Many British Canadians are frustrated after being snubbed by a new plan to ease quarantine restrictions for entry to England and Scotland.
The United Kingdom countries announced Wednesday that travellers who were fully vaccinated in the United States or Europe will not have to quarantine upon arrival as of Monday.
Shaun Campbell said he came to Canada as a student from the U.K. in February 2020 and has not been able to visit his family since — even when his uncle died after he was infected with COVID-19 last year.
He has written to government officials including English Transport Secretary Grant Shapps to express his "extreme disappointment" over the decision to exclude travellers from Canada from the new changes.
"You can imagine how angry and upset I am," he wrote.
"(Since March 2020) I have had to make do with video calls to see my family. I've had to deal with my Mum (an NHS worker working with elderly COVID patients) catching COVID and infecting the whole household, all via video calls."
The English and Scottish governments did not provide a reason for why Canada was not included in the new quarantine exceptions.
Campbell said the new changes are "unfair" for him and others who reside in Canada and want to visit their families in the U.K.
In recent weeks, Canada has reported much lower new COVID-19 case counts than the U.S., the U.K. and many European countries.
Canada also has a higher vaccination rate than the European Union and has surpassed the United States on the percentage of the population that has received two doses.
Tom Walsh, a spokesman for the U.K. High Commission in Ottawa, says the British government is taking a "phased approach" to easing travel restrictions but he didn't directly answer a question on why Canada was not included in the new changes.
"The (U.K.) Government is looking to make similar announcements on quarantine restrictions when the time is right," Walsh said in a statement Thursday.
Paul Meade, the editor of The British Canadian Newspaper, which serves the British community in Canada, said the decision seemed to be based on political and economic grounds, not on science.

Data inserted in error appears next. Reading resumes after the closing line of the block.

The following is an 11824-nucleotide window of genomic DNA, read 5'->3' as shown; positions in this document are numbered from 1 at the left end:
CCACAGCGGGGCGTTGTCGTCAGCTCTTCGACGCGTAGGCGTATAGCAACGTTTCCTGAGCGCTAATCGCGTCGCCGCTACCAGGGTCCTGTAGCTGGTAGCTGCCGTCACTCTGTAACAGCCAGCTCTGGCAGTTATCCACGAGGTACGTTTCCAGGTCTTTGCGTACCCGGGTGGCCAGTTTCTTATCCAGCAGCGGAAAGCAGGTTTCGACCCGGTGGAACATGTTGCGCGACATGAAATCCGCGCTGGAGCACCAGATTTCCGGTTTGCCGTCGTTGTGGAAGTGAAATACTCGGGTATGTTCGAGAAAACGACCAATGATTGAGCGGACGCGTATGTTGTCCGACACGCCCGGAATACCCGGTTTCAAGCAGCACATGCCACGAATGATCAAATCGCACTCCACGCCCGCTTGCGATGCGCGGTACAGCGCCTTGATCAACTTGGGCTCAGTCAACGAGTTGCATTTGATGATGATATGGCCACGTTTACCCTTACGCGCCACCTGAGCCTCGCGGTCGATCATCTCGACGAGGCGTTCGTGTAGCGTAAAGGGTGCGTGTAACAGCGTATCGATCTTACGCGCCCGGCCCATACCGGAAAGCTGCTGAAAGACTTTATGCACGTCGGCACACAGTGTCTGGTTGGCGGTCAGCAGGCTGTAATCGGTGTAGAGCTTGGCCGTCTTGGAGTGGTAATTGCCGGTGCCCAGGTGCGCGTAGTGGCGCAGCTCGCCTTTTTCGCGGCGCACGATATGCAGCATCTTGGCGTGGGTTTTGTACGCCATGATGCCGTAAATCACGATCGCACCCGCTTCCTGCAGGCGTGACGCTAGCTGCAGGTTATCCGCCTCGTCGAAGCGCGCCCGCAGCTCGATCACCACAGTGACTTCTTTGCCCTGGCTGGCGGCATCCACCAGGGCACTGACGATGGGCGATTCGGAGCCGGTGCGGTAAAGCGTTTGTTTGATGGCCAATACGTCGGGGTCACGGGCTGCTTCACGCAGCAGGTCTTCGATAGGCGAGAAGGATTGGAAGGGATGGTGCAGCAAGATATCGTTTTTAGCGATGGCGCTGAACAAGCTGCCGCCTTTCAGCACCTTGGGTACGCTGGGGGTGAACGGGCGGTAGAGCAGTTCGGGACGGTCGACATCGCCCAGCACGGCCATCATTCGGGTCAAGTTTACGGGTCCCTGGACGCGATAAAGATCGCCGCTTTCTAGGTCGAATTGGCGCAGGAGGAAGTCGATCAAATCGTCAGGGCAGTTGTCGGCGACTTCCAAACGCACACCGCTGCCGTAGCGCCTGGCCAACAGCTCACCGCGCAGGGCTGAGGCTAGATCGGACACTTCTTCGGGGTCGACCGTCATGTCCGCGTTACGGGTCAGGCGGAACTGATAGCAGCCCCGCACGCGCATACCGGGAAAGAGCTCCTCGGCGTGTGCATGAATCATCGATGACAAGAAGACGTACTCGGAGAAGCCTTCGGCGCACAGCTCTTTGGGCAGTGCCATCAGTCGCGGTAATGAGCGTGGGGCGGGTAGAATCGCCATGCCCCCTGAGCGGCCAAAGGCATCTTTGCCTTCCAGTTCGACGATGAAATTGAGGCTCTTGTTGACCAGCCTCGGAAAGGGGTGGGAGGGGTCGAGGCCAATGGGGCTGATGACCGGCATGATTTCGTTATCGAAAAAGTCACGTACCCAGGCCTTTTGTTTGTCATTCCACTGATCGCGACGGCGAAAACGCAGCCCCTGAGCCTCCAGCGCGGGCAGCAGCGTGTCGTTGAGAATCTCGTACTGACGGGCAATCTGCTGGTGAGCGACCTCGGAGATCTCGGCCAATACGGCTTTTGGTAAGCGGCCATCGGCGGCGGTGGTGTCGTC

"Britain can’t go another August without tourists from Europe and (the United States)," he wrote in an email.
"There has been so much pressure from the airlines and the U.K. tourism industry in general. The government had to act, but it’s not really about the science. It’s about which countries can give the biggest and quickest boost to a struggling tourism industry."
He said there are fewer tourists from Canada who would travel to the U.K. compared to the United States and Europe if travel restrictions are lifted.
"That’s why Canada has been left out, it doesn’t offer the big tourist numbers, and London needs tourists desperately," he said.
Meade said his readers are upset by the government's decision.
"Many have family in the U.K. that they haven’t been able to visit for nearly two years," he said.
"It isn’t right. It isn’t backed by science. It’s just about tourism money.”
Deputy Prime Minister Chrystia Freeland said the Canadian government respects the sovereignty of the U.K. and its right to make decisions on travel restrictions.
Freeland didn't say whether the British government has provided any explanation for why Canadian travellers were not included in the new quarantine exemptions and whether Ottawa is pursuing diplomatic efforts to change that.
Non-essential travellers from the United Kingdom are not currently permitted to enter Canada. On Sept. 7, those who are fully vaccinated will be allowed entry.
Global Affairs Canada and the Governor General didn't immediately respond to requests for comment.
British Canadians make a large segment of the Canada's population. In the 2016 census, 32.5 per cent of the Canadian population reported having some ancestry from the British Isles with 6.3 million people of English origin, 4.8 million of Scottish origin and 4.6 of Irish origin.